Another strong earnings season is on tap.
Banks, for example, came out swinging for the fences, as Citigroup (NYSE:C) beat earnings with EPS of $1.68, as compared to expectations of $1.61. JP Morgan beat both the top and bottom line with earnings of $2.37 on revenue of $28.52 billion.
Wells Fargo (NYSE:WFC) beat projections with EPS of $1.12 as compared to $1.07 expectations on revenue of $21.9 billion, which also beat expectations for $21.7 billion. Even Goldman Sachs reported better than expected earnings and revenue for the first quarter, boosted by a 38%jump in equities trading revenue.
Then, Netflix (NASDAQ:NFLX) posted in-line EPS of 64 cents, which met expectations on revenues of $3.7 billion, as compared to expectations for $3.69 billion. The big news for NFLX was its addition of another two million U.S. subscribers, as well as guidance for EPS of 79 cents, as compared to expectations for 65 cents.
"The Q1 earnings season has started solidly," said Jeremy Klein, chief market strategist at FBN Securities, as quoted by CNBC. "Corporate executives have not only easily beaten extremely aggressive top and bottom line estimates in aggregate, but have also spoken effusively about their business prospects. Nothing matters more for the health of the rally than the ability of companies to churn out profits."
Better yet, the Street has high expectations for this earnings season, with analysts expecting a 17.3% increase in first-quarter earnings, as reported by CNBC.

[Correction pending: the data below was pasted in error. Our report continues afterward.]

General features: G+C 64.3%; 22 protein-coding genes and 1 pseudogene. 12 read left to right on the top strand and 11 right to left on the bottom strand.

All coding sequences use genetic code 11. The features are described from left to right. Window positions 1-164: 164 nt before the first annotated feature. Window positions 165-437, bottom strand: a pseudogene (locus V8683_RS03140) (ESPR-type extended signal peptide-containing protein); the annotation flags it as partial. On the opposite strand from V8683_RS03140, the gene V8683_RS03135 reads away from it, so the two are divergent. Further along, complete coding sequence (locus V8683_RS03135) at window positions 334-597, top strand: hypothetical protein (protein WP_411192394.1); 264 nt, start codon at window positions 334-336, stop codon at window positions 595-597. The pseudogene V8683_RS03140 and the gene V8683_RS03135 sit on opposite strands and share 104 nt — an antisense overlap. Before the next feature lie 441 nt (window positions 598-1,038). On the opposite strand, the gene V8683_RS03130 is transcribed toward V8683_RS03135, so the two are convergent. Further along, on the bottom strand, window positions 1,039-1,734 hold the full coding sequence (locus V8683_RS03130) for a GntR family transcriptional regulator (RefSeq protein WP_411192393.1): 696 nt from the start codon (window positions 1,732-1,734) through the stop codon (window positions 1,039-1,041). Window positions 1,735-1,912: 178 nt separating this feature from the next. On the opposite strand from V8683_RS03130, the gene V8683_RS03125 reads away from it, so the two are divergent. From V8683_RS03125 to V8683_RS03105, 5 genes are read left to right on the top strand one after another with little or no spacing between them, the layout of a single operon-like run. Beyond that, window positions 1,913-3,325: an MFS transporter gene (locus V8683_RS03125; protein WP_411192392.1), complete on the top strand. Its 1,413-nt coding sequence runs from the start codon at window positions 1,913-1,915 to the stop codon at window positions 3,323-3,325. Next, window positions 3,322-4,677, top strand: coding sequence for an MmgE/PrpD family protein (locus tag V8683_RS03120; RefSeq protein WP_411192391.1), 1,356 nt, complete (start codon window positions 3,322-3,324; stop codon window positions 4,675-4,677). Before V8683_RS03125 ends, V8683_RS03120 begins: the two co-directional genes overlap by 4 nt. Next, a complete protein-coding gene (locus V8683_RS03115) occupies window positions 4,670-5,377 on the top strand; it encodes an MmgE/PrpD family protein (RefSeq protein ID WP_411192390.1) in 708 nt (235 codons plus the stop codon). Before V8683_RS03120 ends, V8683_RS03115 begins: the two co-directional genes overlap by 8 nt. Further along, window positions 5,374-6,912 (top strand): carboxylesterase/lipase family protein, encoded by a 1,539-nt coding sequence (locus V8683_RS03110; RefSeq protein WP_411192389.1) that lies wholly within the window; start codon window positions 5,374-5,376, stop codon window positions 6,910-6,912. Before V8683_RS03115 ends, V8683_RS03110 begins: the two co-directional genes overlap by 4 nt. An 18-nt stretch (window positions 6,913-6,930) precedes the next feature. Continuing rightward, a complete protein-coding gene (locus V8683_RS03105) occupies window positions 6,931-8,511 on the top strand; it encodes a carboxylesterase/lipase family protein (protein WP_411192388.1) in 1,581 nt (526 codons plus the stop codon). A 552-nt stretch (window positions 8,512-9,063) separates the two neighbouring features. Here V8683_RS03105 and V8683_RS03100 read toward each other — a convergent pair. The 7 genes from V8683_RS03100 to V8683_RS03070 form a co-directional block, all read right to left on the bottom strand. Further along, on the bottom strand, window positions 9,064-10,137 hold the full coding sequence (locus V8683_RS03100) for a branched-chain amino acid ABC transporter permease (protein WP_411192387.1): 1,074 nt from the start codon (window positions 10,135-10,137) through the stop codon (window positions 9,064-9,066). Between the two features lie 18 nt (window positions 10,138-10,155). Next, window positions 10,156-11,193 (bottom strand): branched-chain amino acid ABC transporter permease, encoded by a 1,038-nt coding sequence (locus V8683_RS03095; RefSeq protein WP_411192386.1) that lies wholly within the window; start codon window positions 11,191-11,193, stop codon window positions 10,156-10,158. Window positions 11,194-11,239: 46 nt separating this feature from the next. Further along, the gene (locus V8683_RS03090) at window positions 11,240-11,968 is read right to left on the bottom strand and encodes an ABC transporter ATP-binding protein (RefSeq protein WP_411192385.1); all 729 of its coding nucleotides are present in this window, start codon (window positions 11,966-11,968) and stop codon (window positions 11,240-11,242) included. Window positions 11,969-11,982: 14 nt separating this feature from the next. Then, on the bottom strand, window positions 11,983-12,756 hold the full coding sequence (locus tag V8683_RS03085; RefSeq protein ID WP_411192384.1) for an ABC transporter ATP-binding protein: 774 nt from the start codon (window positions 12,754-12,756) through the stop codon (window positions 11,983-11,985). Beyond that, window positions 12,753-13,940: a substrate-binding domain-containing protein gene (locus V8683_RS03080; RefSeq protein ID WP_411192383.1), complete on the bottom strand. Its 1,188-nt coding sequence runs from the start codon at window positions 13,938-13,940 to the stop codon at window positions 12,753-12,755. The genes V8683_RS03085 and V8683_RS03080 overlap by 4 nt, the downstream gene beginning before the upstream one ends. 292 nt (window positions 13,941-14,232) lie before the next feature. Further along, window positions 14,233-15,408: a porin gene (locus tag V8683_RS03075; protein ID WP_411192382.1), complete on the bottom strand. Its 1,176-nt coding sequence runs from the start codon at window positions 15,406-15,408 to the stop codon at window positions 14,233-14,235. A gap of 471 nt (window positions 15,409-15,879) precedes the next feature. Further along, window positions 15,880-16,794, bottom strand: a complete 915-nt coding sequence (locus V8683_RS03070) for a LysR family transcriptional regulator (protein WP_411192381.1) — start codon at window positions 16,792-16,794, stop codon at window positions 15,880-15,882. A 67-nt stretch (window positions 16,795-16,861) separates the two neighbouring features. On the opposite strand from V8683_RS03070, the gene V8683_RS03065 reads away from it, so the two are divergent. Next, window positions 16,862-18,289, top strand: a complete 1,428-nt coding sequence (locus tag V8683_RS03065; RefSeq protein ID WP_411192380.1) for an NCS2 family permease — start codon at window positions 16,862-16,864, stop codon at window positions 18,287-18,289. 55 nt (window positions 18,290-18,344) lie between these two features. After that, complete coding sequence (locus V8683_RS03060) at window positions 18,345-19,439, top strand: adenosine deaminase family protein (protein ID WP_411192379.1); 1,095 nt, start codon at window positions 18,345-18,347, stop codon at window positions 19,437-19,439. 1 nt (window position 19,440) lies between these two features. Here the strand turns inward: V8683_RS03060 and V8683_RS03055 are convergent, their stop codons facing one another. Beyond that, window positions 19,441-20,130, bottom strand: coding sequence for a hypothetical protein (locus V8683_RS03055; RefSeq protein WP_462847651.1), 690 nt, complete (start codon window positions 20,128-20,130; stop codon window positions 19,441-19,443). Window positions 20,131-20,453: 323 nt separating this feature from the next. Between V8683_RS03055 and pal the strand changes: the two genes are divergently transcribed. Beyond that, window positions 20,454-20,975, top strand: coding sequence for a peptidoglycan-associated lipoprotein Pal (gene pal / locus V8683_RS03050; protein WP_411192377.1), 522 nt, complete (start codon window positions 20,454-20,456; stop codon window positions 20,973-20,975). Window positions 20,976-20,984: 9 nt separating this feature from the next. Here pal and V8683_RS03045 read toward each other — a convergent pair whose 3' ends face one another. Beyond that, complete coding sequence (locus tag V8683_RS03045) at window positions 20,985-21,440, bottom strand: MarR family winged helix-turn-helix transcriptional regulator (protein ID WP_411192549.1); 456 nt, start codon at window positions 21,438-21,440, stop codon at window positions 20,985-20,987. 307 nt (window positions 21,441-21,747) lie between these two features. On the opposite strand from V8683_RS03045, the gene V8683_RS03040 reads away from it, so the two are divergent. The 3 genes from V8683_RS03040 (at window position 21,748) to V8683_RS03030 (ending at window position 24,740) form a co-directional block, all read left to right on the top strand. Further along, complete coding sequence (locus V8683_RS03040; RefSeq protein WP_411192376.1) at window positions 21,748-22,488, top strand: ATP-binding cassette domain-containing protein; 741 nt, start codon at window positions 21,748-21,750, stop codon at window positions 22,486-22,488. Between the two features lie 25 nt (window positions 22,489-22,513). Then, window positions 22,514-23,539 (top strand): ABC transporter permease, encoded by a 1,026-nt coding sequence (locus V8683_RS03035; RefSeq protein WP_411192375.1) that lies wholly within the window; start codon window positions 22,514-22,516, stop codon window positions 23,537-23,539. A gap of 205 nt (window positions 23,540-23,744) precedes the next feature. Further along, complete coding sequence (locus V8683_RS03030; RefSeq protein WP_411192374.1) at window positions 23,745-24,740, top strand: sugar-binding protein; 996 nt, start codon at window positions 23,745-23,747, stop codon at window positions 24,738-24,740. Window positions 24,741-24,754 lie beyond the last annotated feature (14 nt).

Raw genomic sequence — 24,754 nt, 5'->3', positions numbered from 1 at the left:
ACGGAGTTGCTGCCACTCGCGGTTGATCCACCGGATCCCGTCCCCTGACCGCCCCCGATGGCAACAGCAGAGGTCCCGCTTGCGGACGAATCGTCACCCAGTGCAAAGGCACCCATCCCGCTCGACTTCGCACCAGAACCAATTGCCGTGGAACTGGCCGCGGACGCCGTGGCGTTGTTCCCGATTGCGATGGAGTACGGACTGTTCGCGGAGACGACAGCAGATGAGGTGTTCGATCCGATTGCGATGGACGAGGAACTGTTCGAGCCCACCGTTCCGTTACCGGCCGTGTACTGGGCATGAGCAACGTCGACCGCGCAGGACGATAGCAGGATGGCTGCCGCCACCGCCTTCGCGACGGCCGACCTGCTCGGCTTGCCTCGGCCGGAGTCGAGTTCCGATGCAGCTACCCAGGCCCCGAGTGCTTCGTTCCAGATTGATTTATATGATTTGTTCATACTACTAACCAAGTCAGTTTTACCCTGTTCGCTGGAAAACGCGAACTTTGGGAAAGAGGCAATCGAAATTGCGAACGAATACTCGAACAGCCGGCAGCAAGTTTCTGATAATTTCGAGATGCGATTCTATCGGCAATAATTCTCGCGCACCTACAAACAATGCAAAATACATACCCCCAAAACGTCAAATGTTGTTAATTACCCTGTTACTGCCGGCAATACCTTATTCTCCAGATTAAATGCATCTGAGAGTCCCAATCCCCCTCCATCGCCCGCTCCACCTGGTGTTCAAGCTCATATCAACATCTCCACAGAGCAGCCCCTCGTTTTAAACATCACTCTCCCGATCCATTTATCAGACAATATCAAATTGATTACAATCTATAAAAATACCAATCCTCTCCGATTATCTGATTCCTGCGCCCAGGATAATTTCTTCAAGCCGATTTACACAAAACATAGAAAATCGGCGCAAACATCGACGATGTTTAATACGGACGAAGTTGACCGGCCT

Forcing earnings higher are catalysts such as solid U.S. and overseas economic growth. U.S. economic growth for instance is expected to increase 2.8% year over year in Q1 2018. Around the world, growth is relatively solid even though we’ve seen some slowing in Europe.
Earnings are also likely to benefit from the new tax law.
According to LPL Financial:
“Earnings estimates for the first quarter have increased by about 6% so far this year, due almost entirely to the Tax Cuts and Jobs Act increase was the biggest ever (according to data from Ned Davis Research) and is about 10% better than the average quarterly change of a 3–4% decline. The reduction in the corporate tax rate is the biggest factor; however, individual tax cuts, incentives to encourage capital investment, and repatriation of overseas cash could have driven some of the increase as well (and may offer the potential for a future boost).”
We’re seeing stronger manufacturing activity, and a weaker dollar, which increases overseas earnings for U.S.-based multinational companies.
In short, these are exciting times for those of us looking for a distraction from headline noise. We’ll keep you up to date on what happens with earnings in The Cheap Investor.
Also, be on the lookout for the May 2018 issue of The Cheap Investor, which comes out shortly.